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Figure 4. Quantitative proteomics analysis reveals distinct pattern of M. tuberculosis differentially abundant proteins that are involved in several important pathways. (A) Unsupervised hierarchical clustering representing the T-test significant proteins (n = 125). Color code indicates the normalized median abundance of the proteins belonging to the category (red more abundant; green less abundant). (B–D) Representative clusters of significantly enriched KEGG pathways.

FIGURE 5
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Figure 5. Bubble plot comparing the number of M. tuberculosis differentially abundant proteins in each functional category. Red arrow denotes upregulation and the blue arrow indicates downregulation. Functional categorization was performed according to TubercuList v 2.6 (http://tuberculist.epfl.ch/).

To visualize the functional and molecular interaction network, a total of 125 DA proteins were searched into the online STRING protein query database. Eighty eight of the 125 proteins were present in recognized and predicted networks with total interaction edges of 174 interaction networks. Figure 6 suggests that LpdA, FrdA, EccB3, EccC3, and PstB2 represent a significant protein hub. Three network sub clusters of proteins were highly correlated to functions of Pst system, Esx-3 secretion machinery, energy metabolism, and oxidative stress responses (Figure 6).

FIGURE 6
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Figure 6. Network interaction analysis of differentially abundant proteins related to M. tuberculosis lineages 7 and 4. Graphical representation of the interaction was generated by the Cytoscape software version 3.4. Proteins are represented as nodes, and the biological relationship between two nodes is represented as an edge (line). The intensity of the node color indicates the increased (red) or decreased (green) abundance according to fold changes. Dot-lined circles indicate sub-networks of proteins linked to specific KEGG pathways.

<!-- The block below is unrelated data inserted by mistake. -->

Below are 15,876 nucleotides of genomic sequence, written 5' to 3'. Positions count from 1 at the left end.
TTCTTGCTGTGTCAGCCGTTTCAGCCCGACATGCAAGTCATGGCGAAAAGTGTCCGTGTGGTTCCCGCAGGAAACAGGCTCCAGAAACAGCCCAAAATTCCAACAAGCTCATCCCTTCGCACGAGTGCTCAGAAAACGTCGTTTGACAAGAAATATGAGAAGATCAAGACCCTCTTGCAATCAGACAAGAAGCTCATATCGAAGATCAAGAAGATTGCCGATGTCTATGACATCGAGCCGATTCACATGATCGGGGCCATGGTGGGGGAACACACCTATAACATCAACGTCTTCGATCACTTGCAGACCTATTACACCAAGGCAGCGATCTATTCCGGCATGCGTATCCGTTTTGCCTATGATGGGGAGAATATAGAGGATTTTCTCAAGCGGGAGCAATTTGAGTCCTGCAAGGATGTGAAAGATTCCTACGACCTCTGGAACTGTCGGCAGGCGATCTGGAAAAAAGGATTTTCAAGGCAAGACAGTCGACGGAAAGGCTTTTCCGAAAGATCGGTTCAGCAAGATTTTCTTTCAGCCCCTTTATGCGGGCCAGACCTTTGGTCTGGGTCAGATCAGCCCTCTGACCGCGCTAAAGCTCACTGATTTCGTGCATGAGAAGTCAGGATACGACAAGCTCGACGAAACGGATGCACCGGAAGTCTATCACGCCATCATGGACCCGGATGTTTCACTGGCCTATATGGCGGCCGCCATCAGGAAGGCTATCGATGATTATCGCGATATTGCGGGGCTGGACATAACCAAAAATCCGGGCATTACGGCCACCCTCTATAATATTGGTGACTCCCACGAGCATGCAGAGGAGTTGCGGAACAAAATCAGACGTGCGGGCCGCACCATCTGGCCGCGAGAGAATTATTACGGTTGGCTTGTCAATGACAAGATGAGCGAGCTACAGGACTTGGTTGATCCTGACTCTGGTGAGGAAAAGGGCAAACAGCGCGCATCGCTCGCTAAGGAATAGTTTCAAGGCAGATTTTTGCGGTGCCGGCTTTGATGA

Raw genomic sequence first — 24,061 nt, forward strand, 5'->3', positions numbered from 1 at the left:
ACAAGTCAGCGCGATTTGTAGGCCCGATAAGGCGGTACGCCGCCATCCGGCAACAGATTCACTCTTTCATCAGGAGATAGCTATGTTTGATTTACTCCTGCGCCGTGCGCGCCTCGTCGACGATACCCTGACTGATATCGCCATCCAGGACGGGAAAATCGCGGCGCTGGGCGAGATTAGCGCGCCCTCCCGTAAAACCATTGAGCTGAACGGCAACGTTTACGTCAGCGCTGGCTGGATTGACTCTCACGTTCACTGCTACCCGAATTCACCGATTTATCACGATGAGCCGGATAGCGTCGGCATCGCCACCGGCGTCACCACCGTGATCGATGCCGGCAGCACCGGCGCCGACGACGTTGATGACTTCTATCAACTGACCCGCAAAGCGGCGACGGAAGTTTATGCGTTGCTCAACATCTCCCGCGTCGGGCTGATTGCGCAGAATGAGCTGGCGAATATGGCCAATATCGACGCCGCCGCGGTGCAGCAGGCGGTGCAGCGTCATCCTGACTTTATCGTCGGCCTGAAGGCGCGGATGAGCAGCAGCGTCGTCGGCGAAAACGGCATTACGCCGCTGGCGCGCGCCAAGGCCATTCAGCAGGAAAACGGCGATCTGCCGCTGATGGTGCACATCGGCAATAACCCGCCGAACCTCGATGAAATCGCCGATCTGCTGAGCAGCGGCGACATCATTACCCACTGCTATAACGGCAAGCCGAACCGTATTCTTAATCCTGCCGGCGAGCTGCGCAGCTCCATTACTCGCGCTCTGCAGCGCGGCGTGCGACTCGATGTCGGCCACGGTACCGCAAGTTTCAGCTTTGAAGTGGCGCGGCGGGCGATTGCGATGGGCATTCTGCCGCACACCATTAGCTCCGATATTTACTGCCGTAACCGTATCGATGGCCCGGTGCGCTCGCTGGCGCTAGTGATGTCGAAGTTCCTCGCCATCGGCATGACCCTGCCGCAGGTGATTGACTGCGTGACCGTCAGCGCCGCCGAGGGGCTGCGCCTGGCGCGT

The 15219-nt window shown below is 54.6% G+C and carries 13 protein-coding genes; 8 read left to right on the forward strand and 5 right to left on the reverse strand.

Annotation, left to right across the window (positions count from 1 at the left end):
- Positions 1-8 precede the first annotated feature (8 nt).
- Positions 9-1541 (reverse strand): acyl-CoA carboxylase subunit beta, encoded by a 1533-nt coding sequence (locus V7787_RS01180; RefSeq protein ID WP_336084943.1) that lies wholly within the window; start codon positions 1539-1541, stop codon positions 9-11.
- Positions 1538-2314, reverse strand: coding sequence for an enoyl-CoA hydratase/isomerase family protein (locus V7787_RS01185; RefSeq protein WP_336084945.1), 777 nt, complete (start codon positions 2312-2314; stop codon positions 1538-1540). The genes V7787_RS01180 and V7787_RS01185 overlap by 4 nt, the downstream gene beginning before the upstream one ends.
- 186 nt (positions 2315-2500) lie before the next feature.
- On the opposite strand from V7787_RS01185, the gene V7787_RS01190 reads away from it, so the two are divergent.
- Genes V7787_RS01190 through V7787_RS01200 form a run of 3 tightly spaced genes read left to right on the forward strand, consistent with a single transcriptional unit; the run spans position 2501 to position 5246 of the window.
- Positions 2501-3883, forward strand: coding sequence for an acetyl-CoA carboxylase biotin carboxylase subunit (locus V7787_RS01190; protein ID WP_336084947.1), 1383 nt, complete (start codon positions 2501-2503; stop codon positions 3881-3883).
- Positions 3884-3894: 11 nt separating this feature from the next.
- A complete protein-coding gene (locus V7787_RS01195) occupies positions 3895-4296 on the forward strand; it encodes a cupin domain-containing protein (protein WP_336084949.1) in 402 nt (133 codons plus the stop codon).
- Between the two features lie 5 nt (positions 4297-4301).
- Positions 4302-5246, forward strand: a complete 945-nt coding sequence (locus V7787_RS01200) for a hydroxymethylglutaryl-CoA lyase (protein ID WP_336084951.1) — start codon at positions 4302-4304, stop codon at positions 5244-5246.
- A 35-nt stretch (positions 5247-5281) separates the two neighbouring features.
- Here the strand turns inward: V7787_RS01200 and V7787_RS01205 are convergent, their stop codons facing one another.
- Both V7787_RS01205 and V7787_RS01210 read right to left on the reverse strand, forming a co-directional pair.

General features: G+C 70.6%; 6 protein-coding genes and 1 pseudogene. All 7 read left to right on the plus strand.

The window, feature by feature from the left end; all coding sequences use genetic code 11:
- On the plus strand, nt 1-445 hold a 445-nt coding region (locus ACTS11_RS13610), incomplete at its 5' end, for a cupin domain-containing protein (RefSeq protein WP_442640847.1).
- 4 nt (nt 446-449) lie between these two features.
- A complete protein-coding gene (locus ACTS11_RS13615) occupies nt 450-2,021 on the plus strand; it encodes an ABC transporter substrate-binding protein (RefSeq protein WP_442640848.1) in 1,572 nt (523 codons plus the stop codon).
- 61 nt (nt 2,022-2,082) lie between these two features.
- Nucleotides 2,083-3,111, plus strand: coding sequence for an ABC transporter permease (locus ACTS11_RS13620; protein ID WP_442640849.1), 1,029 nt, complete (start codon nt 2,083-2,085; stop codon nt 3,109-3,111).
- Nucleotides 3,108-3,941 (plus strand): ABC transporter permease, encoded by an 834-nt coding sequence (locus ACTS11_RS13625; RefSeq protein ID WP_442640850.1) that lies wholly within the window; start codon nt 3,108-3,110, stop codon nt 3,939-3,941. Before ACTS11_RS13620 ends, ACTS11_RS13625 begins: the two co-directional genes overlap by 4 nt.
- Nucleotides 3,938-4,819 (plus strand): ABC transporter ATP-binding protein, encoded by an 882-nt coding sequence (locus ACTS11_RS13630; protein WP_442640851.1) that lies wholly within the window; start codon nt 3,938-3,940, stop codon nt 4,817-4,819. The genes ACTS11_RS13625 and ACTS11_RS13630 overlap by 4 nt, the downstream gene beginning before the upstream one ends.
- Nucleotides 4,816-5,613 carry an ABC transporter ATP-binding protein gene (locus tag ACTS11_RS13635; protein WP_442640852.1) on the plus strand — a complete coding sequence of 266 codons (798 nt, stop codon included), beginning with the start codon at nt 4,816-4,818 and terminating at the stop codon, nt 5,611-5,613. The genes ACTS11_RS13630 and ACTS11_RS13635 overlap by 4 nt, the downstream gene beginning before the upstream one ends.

Cluster 1 in Figure 6 shows interactions of ABC transporter proteins Rv0932c (Pst1), (PstS2), Rv0933 (PstB), and Rv0292 which are essential for the high-affinity capture of periplasmic inorganic phosphate (Pi) in M. tuberculosis. These proteins were significantly downregulated with a fold change ranging from 31 to 262. In addition, Rv0491 (RegX3) and Rv0758 (PhoR) part of the two-component regulatory system were upregulated (Table 1). The Lineage 7 strains also exhibited downregulation of Rv3881c (EspB), Rv1196 (PPE18), Rv1743 (PknE), and Rv1980c (Mpt64), which play important roles in the ESX-1 secretion system and apoptosis (Table 2).

TABLE 1
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Table 1. List of the differentially abundant proteins involved in the Pst system in M. tuberculosis lineage 7 (L7-35 and L7-28) vs. lineage 4 (H37Rv) strains.

TABLE 2
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Table 2. List of the M. tuberculosis differentially abundant PPE proteins in M. tuberculosis lineage 7 (L7-35 and L7-28) vs. lineage 4 (H37Rv) strains.